Pregnancy is accompanied by many physical discomforts for most women. Most are tolerable. However, the swelling during pregnancy third trimester is one of the most hated (other than the obvious changes associated with the “baby bump”).
Most women get through pregnancy with minor side effects. Some experience gestational diabetes, others develop hemorrhoids and heavy vaginal discharge, and still other women can have what is known as transient edema.
In general, edema is a condition where the body’s fluids are retained in its soft tissues. It is normally caused by infection, injury, or illness. This can be localized (for example, only the ankles may be swollen), or it may be generalized. During pregnancy a woman’s body produces about 50% more blood and body fluids. This extra fluid softens the body which allows it to expand as the fetus develops. This additional body fluid also helps the pelvic joints and tissues to open, allowing birth. This extra fluid makes up about 25% of pregnancy weight gain in women. The swelling during pregnancy associated with edema is unsightly and it can be painful, making movement excruciating. Other causes of swelling are summer heat, a diet low in potassium, too much caffeine consumption, or a high sodium intake.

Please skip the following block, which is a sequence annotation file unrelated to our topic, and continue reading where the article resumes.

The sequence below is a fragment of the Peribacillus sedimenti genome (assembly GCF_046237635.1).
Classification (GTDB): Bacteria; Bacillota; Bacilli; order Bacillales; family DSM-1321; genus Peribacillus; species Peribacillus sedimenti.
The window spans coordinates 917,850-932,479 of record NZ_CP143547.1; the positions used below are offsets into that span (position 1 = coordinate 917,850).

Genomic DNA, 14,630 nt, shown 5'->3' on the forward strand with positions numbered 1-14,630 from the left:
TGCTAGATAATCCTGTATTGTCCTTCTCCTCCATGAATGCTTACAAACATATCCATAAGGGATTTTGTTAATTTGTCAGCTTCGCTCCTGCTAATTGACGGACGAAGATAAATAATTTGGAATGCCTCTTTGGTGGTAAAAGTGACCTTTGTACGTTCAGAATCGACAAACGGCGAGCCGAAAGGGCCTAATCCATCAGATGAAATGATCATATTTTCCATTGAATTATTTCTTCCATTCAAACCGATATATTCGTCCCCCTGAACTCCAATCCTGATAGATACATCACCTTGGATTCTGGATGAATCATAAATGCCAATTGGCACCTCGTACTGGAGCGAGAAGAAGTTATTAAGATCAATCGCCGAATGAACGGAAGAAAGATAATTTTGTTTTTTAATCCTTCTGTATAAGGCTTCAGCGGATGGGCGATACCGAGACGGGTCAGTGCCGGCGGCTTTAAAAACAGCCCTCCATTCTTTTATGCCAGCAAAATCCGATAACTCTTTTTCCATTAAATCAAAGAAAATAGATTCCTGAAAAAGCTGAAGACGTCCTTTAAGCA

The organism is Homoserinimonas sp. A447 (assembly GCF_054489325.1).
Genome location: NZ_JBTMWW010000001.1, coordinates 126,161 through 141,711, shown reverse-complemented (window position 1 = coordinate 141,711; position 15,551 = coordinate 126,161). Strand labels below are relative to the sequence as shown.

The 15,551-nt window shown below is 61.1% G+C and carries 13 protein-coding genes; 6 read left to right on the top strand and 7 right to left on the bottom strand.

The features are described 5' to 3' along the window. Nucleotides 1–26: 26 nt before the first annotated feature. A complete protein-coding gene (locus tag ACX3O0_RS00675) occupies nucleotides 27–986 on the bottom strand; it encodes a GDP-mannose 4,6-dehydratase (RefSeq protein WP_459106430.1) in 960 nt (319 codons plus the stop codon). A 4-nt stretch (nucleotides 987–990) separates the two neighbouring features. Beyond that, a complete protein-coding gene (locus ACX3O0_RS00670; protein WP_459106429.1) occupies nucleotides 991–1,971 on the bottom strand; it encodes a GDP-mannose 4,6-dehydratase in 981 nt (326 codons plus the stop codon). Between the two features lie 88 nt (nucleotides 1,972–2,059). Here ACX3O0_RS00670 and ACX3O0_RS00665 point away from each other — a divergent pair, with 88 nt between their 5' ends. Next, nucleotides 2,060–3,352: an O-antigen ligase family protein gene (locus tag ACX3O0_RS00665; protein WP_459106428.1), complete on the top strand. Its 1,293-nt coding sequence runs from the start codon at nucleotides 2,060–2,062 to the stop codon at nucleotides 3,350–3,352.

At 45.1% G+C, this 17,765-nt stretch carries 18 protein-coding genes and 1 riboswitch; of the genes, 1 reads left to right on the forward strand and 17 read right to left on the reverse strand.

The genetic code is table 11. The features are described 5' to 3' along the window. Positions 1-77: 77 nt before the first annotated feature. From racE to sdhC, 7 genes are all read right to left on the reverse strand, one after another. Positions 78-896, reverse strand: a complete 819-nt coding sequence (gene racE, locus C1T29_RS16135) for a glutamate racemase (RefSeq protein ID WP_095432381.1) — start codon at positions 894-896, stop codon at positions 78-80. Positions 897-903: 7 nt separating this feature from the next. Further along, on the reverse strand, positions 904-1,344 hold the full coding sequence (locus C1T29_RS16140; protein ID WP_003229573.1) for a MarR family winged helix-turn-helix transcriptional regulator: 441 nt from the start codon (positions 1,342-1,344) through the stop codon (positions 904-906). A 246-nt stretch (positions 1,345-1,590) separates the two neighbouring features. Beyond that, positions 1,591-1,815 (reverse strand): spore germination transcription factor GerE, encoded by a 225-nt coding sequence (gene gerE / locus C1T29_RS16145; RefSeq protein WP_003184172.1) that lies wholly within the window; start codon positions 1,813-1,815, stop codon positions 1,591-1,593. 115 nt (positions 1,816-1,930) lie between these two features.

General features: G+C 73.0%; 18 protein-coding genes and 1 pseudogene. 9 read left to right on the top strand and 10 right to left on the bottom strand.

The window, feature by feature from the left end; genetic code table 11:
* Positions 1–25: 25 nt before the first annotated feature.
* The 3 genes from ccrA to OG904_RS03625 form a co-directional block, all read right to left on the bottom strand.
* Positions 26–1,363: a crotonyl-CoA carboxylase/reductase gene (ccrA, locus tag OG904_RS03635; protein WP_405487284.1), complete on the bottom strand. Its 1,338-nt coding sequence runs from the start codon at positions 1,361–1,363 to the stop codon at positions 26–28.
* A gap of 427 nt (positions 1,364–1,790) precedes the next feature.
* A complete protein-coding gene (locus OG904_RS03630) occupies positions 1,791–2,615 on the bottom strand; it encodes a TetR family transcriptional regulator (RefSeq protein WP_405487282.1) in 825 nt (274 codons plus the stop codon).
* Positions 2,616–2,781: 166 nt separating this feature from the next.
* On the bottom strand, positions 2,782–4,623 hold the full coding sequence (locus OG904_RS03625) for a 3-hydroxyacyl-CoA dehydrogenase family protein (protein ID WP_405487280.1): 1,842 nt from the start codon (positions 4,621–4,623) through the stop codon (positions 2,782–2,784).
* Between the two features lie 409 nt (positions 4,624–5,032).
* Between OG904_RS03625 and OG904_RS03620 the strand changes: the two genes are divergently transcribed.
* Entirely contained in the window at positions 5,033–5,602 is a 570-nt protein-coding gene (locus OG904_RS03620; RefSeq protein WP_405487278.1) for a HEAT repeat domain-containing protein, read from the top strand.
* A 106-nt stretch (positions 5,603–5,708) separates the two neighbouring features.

The growing uterus puts pressure on veins returning blood from feet and legs. Similarly, women may experience circulatory pressure changes resulting in swollen arms or hands as well. The notorious swollen feet in pregnancy are a cause of concern for many women. Wearing shoes for normal hours, standing for long periods, or walking for great stretches may become uncomfortable and, finally, painful.
As most women should not take any medications during pregnancy, an obvious avenue for how to reduce swelling during pregnancy is blocked. Women would be prohibited from taking diuretics to flush out the retained fluid. The ballooning ankles and feet of the pregnant woman can be relieved simply by sitting with the use of a footrest or lying flat with the feet and ankles slightly elevated (the height of a pillow). Swimming or simply standing in a pool may provide relief. Another method, for those who cannot stay prone (working women, or otherwise active), would be wearing edema socks. These are orthopedic stockings that are snugly fitted, elasticized, and are of sufficient length to completely cover the lower foot and leg over the calf.
Any woman can control her swelling by avoiding standing for extended periods, and by staying indoors during extremely hot days. Dietary changes can also help ease swelling during pregnancy third trimester. Eating foods high in potassium (such as bananas) and avoiding caffeine are proven “home” remedies. Using cold compresses on the affected areas can help. Finally, drinking a lot of water will be immensely beneficial. It helps flush out the body and reduces fluid retention. Many of these same tips apply to postpartum swelling, too!